The birth of the ponycar

It’s a big moment. In April, Ford celebrated the 50th anniversary of the Mustang, but not technically this Mustang. The coupe came first and the swoopy fastback model didn’t actually arrive until the fall of ’64.

The Mustang has become a near mystical icon for generations of drivers needing a sporty departure from everyday rank-and-file transportation.

Its combination of looks, performance and price have kept it going strong where others have tried and ultimately faltered.

The original coupe and convertible Mustangs were churned out by the hundreds of thousands. But it was the later-to-arrive and slower-selling fastback that has come to represent the era of the “ponycar.”

Proof of that fact appeared in the fall of 2004 when a completely new ’05 Mustang appeared with – you guessed it – a fastback roofline as one of its key styling ingredients. Same goes for the new 2015 model.

The first Mustang 2+2, as it was officially branded, arrived almost without warning in October of 1964, six months following the launch of the coupe and convertible styles.

As with the others, it was available in no-frills basic trim with a meek 120-horsepower sixcylinder engine matched to a three-speed manual gearbox.

By far the most popular choice was the optional 289 cubic-inch V8 offered in 200, 225 and highoutput 271-horsepower strengths and with a floor-shifted, four-speed manual transmission or three-speed automatic.

There were also some special 2+2 touches, including larger wheels, standard front bucket seats and a rear bench that could be folded flat for those times when extra cargo space was required. A pass-through opening into the trunk allowed skis or other bulky items to fit inside, which made the fastback easy to live with.

Since the 2+2 had no rear “quarter” windows like the coupe, the rear-pillar-mounted louvers provided fresh air for back-seat riders.

A GT option package, available on all Mustangs beginning in mid-1965, gave the fastback even more appeal.

Along with the high-output 289 engine, the GT came with a firmer suspension, quicker steering, front disc brakes, extra gauges (including a tachometer), unique wheels, grille-mounted fog lamps and racing stripes that extended along the rocker panels.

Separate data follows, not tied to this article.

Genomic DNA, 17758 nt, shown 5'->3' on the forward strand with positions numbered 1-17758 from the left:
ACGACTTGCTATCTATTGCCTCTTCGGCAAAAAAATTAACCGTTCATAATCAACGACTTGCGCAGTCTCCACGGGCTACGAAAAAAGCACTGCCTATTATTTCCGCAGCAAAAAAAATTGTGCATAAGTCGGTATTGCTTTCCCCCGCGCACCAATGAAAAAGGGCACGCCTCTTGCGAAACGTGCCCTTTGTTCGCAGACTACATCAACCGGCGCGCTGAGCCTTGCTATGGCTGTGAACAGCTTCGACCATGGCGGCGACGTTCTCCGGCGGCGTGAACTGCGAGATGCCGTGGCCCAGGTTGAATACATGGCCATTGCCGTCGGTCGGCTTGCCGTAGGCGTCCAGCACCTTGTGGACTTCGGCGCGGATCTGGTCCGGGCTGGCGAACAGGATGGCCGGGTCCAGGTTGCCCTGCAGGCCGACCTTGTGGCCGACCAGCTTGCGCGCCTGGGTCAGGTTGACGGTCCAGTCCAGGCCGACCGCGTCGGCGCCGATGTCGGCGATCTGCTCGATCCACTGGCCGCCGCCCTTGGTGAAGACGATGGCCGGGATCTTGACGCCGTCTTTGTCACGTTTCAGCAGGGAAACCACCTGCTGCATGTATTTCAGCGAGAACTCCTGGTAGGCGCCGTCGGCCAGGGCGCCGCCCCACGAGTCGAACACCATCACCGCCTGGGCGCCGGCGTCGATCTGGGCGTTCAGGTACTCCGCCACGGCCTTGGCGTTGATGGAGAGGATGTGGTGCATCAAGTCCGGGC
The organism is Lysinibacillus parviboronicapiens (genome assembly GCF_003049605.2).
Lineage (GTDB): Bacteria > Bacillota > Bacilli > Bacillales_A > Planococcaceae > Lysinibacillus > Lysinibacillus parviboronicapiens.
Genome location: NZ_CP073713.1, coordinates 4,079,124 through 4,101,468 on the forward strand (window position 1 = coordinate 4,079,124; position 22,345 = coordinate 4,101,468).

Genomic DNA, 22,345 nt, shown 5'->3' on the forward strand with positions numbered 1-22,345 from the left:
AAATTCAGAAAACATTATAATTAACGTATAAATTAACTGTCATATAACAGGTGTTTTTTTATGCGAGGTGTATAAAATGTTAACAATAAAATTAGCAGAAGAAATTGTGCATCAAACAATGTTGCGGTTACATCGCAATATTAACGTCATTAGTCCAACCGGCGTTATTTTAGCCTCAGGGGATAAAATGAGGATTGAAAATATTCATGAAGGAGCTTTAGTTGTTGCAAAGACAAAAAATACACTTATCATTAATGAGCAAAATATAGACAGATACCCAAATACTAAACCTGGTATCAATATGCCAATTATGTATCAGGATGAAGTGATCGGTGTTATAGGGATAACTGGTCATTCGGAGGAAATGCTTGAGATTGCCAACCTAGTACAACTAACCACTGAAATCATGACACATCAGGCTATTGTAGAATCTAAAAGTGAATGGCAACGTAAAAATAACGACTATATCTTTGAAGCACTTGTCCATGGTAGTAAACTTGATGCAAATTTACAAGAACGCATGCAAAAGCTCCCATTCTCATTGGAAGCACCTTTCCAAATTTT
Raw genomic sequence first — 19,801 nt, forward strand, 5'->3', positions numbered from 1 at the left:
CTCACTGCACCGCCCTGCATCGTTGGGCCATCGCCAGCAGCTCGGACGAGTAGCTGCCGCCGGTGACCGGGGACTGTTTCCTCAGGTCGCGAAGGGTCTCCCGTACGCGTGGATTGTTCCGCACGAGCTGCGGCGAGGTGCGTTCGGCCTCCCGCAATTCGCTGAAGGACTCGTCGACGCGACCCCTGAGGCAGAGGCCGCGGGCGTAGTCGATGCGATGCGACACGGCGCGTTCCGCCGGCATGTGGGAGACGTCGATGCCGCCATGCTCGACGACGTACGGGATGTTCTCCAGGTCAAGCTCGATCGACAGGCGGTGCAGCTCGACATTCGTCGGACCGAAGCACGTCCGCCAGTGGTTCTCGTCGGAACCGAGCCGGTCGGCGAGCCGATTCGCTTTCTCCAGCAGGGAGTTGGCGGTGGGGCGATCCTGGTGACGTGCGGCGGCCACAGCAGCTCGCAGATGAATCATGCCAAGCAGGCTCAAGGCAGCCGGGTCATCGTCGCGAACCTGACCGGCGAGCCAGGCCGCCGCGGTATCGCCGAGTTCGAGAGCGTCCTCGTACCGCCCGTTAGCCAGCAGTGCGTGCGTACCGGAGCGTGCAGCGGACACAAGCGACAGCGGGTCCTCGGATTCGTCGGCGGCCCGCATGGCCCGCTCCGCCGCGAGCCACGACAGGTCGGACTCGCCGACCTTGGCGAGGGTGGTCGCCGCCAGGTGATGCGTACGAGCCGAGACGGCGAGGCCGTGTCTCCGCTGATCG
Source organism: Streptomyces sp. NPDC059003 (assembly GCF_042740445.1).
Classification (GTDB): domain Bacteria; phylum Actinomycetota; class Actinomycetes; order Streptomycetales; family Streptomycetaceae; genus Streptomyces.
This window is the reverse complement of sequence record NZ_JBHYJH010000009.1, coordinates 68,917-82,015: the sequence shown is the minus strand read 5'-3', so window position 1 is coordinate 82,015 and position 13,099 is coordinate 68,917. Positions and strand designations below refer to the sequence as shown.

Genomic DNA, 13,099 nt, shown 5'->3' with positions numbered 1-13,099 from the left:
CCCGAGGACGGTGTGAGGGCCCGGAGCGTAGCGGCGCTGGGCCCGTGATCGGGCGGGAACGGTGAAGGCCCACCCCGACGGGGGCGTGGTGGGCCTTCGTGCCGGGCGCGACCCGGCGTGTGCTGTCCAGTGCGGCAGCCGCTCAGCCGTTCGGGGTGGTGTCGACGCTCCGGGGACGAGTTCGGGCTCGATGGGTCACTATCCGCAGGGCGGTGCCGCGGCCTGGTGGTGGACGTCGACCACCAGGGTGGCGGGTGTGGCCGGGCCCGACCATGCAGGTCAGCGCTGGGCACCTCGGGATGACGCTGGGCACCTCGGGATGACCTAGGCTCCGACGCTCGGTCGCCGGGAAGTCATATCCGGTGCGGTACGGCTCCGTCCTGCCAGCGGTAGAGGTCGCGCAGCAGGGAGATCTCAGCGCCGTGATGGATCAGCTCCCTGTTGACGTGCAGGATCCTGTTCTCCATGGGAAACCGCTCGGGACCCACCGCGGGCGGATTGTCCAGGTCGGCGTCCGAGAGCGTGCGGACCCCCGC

By far the hottest – and rarest – of the

Mustang fastbacks were the 516 GT-350 models constructed by Cobra sports car builder Carroll Shelby.

These specially prepared quasi-race cars might have been few in number, but for the enthusiast crowd they were the absolute ultimate. More importantly, they helped position the fastback among performance buffs as the most desired Mustang in the herd.

Professing to be a four-passenger car, Mustangs in general, and the 2+2 in particular, had back seats that were best used for small children or pets. It hardly mattered to anyone contemplating a Mustang purchase that rearward accommodations were little more than an afterthought.

Buyers, especially the baby boomer crowd, loved the Mustang based on power and looks alone.

In its first complete year, Ford sold an astounding 559,451 Mustangs. Of that total, a little more than 77,000 – nearly 14 per cent of production – were fastbacks.

Interestingly, and without explanation, while Mustang sales topped the 600,000 level in 1966, the fastback dropped to less than half its first-year mark.

In fact, the more expensive convertible outsold the fastback by nearly two to one.

Still, the die had been cast. Subsequent Mustangs with their cascading rooflines would become famous for packing the most potent engines in Ford’s arsenal.

Today, the fastback that began it all is considered a highly-prized collectable for its fetching beauty. And the current-generation Mustang’s styling has already made it a winner with a new generation of fans who worship its intoxicating mix of heritage and horsepower.